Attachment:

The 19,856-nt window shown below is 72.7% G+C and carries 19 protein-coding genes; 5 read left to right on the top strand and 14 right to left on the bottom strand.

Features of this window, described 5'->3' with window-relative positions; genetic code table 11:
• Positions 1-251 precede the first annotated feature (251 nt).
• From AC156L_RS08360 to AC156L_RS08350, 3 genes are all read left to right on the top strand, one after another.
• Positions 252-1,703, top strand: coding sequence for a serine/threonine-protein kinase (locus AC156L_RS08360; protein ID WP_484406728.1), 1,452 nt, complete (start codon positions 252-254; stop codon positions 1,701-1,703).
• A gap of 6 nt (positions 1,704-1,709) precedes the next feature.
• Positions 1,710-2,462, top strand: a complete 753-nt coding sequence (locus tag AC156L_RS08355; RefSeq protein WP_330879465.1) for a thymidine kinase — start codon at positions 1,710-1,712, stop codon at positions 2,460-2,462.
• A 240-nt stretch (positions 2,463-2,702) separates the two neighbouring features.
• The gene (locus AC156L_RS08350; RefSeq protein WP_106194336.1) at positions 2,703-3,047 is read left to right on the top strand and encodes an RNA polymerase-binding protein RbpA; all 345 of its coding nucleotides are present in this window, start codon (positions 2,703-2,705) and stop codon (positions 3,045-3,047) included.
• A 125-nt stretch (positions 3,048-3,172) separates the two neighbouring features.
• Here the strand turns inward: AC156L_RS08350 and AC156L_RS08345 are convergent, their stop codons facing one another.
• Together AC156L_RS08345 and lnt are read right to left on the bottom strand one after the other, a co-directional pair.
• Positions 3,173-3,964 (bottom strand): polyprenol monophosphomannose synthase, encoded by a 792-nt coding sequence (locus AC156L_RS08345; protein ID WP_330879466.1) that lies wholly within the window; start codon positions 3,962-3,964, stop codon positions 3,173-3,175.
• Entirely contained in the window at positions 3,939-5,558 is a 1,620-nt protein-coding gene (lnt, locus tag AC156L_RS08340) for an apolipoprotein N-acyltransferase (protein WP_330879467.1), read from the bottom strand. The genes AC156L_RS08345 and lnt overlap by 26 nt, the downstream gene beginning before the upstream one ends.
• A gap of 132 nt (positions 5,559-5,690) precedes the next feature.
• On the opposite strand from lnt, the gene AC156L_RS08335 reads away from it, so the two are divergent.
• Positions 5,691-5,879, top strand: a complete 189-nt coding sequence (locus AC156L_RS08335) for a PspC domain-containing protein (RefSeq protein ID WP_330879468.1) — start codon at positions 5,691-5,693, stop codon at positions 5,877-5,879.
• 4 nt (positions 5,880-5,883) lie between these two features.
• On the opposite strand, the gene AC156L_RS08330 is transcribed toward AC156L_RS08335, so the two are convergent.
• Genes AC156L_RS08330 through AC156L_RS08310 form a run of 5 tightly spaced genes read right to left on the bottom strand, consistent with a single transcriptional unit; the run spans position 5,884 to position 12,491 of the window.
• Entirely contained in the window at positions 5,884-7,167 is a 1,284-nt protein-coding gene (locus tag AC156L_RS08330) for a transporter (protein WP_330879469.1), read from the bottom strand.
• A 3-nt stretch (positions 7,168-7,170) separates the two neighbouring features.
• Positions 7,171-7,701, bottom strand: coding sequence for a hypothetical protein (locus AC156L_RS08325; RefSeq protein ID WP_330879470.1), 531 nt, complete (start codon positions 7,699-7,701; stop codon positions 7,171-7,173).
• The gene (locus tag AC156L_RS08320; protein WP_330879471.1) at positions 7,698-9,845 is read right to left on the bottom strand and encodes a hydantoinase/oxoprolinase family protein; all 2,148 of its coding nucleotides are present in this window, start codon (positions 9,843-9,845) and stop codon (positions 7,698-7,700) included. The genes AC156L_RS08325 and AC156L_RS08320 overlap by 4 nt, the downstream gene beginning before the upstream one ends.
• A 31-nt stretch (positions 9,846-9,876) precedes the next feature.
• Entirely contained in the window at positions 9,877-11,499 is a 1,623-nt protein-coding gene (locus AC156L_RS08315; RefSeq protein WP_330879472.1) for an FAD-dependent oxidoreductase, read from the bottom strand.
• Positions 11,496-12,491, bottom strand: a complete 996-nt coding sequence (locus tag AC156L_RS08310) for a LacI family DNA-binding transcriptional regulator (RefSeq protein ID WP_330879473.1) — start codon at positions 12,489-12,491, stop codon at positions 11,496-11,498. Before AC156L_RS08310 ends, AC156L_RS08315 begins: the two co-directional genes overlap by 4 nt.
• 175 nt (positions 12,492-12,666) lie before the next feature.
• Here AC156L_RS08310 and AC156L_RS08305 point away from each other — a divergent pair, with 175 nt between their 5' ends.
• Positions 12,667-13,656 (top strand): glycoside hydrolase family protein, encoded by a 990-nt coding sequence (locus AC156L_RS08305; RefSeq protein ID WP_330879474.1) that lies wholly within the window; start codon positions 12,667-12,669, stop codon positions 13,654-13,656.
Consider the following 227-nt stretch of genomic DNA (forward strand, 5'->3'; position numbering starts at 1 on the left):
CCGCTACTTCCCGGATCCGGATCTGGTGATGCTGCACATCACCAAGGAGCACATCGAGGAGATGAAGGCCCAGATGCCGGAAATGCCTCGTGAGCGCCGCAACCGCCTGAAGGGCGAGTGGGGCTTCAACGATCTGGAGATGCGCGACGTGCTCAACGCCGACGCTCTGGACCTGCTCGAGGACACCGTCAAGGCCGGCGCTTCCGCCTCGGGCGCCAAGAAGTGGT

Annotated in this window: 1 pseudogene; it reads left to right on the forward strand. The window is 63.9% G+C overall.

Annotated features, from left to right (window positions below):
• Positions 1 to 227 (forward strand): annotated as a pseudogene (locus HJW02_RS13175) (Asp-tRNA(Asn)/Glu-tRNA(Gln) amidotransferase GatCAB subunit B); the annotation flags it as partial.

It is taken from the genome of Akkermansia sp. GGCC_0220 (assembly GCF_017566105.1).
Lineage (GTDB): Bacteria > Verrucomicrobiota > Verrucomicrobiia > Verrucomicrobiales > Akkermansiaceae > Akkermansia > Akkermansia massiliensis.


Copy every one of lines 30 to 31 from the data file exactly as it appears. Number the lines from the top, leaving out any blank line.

• Positions 12,667-13,656 (top strand): glycoside hydrolase family protein, encoded by a 990-nt coding sequence (locus AC156L_RS08305; RefSeq protein ID WP_330879474.1) that lies wholly within the window; start codon positions 12,667-12,669, stop codon positions 13,654-13,656.
Consider the following 227-nt stretch of genomic DNA (forward strand, 5'->3'; position numbering starts at 1 on the left):